Easy counterexamples have been mentioned. What is true, however, is the fact that sum of a differentiable function and a nondifferentiable function is nondifferentiable. This is true because differentiable functions are closed under subtraction, i.e. they comprise a subgroup of all functions. Hence the claimed property is simply a special case of the following complementary form of the subgroup property from my prior post.
THEOREM $\ $ A nonempty subset $\rm\:S\:$ of abelian group $\rm\:G\:$
comprises a subgroup $\rm\iff\ S\ + \ \bar S\ =\ \bar S\ $ where $\rm\: \bar S\:$ is the complement of $\rm\:S\:$ in $\rm\:G$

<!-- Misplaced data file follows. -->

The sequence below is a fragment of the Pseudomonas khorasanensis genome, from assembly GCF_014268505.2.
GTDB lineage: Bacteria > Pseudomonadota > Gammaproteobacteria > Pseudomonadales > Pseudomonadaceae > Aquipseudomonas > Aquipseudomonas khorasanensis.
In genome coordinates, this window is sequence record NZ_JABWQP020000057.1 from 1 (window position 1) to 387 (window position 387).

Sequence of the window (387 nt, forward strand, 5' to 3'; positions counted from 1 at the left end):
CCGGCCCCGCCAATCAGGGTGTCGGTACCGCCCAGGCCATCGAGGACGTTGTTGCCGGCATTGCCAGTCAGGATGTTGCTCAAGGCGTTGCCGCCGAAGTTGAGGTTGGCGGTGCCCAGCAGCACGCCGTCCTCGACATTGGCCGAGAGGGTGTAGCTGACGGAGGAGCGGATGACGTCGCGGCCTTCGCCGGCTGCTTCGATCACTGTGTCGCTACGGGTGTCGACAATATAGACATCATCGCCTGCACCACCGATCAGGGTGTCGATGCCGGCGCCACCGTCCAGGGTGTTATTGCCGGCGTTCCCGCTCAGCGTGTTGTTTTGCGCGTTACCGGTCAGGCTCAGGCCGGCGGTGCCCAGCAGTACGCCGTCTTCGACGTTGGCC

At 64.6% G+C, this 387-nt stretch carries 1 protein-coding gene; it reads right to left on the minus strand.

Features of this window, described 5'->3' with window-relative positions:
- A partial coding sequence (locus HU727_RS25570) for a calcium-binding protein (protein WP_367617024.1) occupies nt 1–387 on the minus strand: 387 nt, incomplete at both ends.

Instances of this are ubiquitous in concrete number systems, e.g.
algebraic * nonalgebraic = nonalgebraic if nonzero
rational * irrrational = irrational if nonzero
real * nonreal = nonreal if nonzero
even + odd = odd additive example
integer + noninteger = noninteger